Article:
Here are few particularly good winter bird-watching areas:

* along the Deschutes River trail upstream of Bend
* Summer Lake marshes and playa
* the Silvies River flowing into Burns
* several reservoirs on the way to and around Burns
* Malheur Wildlife Refuge

And, now that you’re all jazzed on what there is to see, let’s talk about how to do so safely and comfortably.

Choose Your Paths and Roads Carefully

Each time I visit the high desert, I like to preview areas to explore at different times of the year, assessing which roads to drive, hikes to take, and wetlands to investigate. Wet or dusty roads and trails that are seasonally difficult or impassable to your rig might just be traversable now. Although you certainly do have to be aware of snow and ice, which will remove many of the higher elevation roads from consideration, in lower areas it can be a great time to explore some unknown-to-you areas of the sagebrush sea. You can also hike many of the areas that might be too warm in high summer, or get into a previously muddy area that is now frozen. Be careful though, as it gets warmer in the day and later in the season, watch out for the potential of mud.

Consider Lodging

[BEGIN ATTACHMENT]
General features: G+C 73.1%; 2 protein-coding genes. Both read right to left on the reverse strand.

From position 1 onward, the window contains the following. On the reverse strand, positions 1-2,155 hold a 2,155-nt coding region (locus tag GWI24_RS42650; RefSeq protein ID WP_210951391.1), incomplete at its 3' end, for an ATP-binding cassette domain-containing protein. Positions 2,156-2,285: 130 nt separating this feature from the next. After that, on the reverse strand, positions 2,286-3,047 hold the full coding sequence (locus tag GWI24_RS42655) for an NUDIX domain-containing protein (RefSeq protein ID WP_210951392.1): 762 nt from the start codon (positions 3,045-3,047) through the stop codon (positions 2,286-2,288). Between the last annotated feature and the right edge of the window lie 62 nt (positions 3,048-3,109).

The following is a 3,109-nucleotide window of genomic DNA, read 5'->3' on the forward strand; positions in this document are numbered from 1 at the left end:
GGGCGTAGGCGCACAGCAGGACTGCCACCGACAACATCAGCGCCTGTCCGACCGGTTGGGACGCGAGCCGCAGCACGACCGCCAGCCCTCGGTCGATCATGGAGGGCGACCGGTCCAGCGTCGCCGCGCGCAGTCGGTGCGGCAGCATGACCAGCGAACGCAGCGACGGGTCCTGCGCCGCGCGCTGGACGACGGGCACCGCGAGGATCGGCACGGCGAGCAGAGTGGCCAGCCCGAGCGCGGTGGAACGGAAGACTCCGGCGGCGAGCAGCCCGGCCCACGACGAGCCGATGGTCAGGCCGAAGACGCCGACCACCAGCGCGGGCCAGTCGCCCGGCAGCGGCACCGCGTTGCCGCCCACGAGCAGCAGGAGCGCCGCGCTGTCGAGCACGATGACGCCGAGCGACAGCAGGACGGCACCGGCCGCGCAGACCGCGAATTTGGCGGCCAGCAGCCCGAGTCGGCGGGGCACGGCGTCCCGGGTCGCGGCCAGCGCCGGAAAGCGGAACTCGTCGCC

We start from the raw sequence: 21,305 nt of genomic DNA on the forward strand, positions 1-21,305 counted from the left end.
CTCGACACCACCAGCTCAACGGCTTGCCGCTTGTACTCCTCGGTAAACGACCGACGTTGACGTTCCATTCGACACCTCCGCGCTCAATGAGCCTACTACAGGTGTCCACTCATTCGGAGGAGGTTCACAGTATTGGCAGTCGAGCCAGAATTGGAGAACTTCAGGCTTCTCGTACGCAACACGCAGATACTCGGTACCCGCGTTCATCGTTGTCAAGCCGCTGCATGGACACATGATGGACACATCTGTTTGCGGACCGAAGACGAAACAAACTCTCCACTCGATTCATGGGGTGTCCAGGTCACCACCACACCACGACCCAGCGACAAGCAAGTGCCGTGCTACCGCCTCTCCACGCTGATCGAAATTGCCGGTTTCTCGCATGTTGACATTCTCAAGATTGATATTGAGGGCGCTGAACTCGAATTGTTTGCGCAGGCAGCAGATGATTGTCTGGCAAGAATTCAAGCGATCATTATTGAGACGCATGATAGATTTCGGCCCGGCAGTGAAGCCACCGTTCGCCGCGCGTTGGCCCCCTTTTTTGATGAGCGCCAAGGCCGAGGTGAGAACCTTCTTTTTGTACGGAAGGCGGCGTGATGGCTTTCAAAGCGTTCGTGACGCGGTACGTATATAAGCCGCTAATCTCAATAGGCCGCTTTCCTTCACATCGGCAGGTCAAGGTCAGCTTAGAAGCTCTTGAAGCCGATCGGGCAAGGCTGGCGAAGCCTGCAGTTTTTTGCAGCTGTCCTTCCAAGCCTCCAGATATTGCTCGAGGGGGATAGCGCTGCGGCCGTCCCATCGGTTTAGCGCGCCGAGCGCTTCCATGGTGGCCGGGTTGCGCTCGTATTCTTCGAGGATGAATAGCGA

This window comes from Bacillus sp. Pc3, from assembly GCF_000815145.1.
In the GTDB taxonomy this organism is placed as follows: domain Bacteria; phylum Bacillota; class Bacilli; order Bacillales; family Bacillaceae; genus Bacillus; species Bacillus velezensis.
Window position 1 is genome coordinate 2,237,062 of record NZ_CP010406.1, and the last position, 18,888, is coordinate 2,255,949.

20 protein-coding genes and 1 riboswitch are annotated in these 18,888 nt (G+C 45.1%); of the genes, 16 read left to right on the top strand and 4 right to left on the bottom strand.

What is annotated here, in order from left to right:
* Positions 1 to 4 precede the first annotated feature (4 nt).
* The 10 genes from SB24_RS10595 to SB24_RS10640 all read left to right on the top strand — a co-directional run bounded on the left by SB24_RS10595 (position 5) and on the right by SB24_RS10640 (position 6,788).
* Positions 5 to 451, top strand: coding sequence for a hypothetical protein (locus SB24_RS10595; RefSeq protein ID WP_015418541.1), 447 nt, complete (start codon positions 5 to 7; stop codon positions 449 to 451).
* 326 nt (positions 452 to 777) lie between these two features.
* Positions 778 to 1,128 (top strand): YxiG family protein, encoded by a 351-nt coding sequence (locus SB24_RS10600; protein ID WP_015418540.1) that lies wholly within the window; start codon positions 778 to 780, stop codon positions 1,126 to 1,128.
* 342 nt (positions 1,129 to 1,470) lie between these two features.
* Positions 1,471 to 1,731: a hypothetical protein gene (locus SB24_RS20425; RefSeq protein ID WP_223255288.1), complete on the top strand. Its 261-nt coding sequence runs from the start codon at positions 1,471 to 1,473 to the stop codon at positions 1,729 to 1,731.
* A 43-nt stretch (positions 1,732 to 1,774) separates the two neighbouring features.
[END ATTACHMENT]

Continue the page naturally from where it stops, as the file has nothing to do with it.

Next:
It’s rather cold for camping. Depending upon seasonal and Covid-19 related closures, there are good lodging opportunities available at the Malheur Field Station, French Glen Hotel, Diamond Hotel, Crane Hot Springs, and several motels in Hines and Burns. Or if you are game to camp, it’s awfully nice to do so near one of the many hot springs out there—nothing like a soak in hot water on a snowy day!

Be (Better) Prepared

Before you head out, I’ll leave you with some final notes of prudence and caution: it’s colder and more unforgiving than you think out there!

Oregon’s high desert always warrants careful preparation, but since the consequences are more severe, or at least much more unpleasant, in winter, you want to be even more prepared:

  • Pack lots of excellent cold weather clothing and some seriously warm and waterproof boots.
  • Pack more food and water than you think you might ever need. (Chocolate and cookies need no excuses to eat in winter!)
  • Be sure that your vehicle has a great battery (and maybe a back-up starter too), full fluid levels (bring extra), fresh wipers, spare headlight bulbs, proper snow/all-season tires, chains (yes, you still need to carry a set of chains even if you have snow tires, a four-wheel drive, and high clearance!)
  • Carry a shovel, ice scraper, an air compressor or pump for adjusting tire pressure, a couple of bags of sand (kept dry until needed!), sleeping bags, flashlights, a tarp and a kneeling pad (to change tires or put on those chains).
  • Fill up the gas tank frequently too—safer for you, and this practice supports small local stations.

And don’t forget your field guides and binoculars!